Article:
The European Commission, an arm of the European Union, wrote that the legislation would make USB-C “the standard port for all smartphones, tablets, cameras, headphones, portable speakers, and handheld videogame consoles.” Additionally, the suggestion would “unbundle” charger sales from electronic devices, meaning customers won’t always get a new charger with their electronic gadget. The main purpose of this new legislation would be to stop customers from growing a currently all-too-common stockpile of different chargers and cables, ending up in massive amounts of e-waste.
Are your chargers piling up in a drawer?
We propose a common charger for mobile phones and other similar electronic devices.
A single charger will be more convenient for people and will reduce electronic waste.
— European Commission 🇪🇺 (@EU_Commission) September 23, 2021
The proposal, which is called the Radio Equipment Directive, still has some steps to go through before it can be approved into law. It first needs to be approved by the European Parliament and the European Council. If approved, companies in the tech industry will have two years before the law goes into force, giving them time to improve product designs. It’s also worth seeing that despite this law only affecting Europe, it could very well make USB-C the worldwide standard unless companies want to create different variants of their products just for Europe.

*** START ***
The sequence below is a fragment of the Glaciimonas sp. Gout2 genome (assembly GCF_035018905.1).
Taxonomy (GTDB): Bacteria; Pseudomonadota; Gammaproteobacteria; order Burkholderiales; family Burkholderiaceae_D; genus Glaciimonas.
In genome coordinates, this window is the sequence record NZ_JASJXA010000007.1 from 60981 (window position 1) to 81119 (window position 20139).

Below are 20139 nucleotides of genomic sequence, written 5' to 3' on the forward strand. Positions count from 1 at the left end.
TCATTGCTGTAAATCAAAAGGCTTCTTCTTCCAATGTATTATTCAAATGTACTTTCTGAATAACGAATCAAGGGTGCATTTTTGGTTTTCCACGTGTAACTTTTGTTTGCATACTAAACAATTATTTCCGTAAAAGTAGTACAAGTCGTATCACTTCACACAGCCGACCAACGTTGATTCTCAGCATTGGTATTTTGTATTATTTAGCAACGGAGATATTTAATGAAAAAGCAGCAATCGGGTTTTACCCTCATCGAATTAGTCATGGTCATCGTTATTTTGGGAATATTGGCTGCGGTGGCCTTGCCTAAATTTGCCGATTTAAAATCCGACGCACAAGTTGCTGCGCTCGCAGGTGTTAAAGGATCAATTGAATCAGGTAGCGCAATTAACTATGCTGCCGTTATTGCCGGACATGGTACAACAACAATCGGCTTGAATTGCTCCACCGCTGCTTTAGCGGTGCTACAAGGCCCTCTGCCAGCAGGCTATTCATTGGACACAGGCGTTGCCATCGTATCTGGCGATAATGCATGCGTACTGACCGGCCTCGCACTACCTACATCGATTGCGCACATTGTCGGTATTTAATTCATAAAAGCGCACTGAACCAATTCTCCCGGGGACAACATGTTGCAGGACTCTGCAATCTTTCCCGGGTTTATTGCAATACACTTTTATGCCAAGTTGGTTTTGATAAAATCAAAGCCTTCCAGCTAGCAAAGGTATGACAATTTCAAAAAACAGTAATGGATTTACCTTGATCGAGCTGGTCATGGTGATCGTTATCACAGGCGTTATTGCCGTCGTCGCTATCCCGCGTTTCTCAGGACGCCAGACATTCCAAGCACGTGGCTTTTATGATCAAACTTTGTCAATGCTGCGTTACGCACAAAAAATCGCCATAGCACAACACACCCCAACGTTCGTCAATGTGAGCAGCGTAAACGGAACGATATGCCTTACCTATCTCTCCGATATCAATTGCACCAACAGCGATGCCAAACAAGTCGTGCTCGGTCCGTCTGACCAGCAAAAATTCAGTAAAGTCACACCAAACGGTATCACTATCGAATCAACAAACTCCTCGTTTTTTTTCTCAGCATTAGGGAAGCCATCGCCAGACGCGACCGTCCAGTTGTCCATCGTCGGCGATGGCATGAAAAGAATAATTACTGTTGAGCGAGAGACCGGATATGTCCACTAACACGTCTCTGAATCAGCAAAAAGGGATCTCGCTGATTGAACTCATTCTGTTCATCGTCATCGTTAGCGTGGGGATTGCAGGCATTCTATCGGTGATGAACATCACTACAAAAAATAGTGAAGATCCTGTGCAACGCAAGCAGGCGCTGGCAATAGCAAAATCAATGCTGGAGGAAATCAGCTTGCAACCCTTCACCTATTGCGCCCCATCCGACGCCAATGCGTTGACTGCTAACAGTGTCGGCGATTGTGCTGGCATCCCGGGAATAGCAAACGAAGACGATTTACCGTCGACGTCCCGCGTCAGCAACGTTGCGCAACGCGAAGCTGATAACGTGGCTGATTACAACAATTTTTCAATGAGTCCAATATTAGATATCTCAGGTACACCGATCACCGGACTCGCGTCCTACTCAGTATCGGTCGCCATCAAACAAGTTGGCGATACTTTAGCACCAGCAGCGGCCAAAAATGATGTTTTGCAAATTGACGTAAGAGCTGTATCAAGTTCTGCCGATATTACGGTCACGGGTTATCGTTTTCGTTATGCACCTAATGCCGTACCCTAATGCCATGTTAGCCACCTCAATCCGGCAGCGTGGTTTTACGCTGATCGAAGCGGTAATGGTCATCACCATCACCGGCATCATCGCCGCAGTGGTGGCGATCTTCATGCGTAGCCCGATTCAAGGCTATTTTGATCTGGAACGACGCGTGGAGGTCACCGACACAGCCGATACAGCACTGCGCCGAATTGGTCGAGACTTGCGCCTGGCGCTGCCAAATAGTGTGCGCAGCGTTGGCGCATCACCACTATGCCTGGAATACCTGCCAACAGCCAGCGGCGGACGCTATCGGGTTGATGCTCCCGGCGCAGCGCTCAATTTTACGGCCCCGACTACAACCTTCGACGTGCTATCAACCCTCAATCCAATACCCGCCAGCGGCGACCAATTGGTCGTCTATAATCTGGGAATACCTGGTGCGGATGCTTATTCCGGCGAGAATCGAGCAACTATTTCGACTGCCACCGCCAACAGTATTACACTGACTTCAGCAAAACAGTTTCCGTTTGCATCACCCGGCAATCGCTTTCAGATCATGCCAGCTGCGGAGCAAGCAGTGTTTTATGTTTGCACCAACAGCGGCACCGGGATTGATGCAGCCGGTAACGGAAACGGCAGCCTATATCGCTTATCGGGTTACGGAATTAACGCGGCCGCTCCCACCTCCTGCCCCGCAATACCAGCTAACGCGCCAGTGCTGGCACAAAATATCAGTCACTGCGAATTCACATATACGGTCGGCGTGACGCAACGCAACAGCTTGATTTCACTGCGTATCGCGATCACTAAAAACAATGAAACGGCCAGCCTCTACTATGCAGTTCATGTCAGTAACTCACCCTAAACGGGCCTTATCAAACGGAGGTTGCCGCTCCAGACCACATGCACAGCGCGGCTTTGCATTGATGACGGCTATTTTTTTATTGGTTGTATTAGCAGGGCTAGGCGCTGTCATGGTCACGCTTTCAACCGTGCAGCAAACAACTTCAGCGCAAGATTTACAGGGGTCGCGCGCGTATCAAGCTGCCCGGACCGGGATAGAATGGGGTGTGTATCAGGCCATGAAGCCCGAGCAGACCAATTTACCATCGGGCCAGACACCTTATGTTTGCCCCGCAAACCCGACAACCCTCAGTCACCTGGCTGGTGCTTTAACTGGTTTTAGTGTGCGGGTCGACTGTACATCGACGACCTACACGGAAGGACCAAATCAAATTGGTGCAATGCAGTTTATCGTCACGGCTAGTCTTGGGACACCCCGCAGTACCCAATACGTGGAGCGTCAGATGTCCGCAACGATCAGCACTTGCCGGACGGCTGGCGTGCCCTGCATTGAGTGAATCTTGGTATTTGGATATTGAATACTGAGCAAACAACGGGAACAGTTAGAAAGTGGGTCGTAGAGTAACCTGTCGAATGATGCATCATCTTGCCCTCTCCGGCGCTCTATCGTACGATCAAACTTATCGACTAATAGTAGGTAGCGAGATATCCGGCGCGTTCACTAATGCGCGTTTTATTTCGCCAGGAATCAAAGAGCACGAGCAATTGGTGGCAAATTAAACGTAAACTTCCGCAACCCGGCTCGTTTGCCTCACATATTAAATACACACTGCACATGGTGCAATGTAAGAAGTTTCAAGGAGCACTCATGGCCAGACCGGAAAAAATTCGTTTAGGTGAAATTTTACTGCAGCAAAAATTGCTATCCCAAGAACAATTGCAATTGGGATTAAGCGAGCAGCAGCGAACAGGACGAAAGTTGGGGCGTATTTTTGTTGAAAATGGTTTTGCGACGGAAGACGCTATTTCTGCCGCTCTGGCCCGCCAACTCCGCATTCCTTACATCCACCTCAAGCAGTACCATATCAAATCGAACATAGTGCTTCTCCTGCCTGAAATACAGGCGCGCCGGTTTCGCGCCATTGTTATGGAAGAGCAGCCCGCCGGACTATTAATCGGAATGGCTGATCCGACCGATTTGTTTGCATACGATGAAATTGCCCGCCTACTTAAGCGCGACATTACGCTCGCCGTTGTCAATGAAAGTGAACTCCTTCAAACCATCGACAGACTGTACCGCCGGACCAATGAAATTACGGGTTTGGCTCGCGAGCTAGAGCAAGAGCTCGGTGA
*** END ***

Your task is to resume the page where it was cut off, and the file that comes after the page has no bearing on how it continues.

While USB-C is somewhat common already, Apple is one of the lone major companies holding out from adopting the charging format completely. While Apple’s newer iPads and MacBooks use USB-C, iPhones, including the upcoming iPhone 13, still use the company’s proprietary lightning cable The company has already spoken against the EU’s proposal, with Reuters reporting that the company remains “concerned that strict regulation mandating just one type of connector stifles innovation rather than encouraging it, which in turn will harm consumers in Europe and around the world.”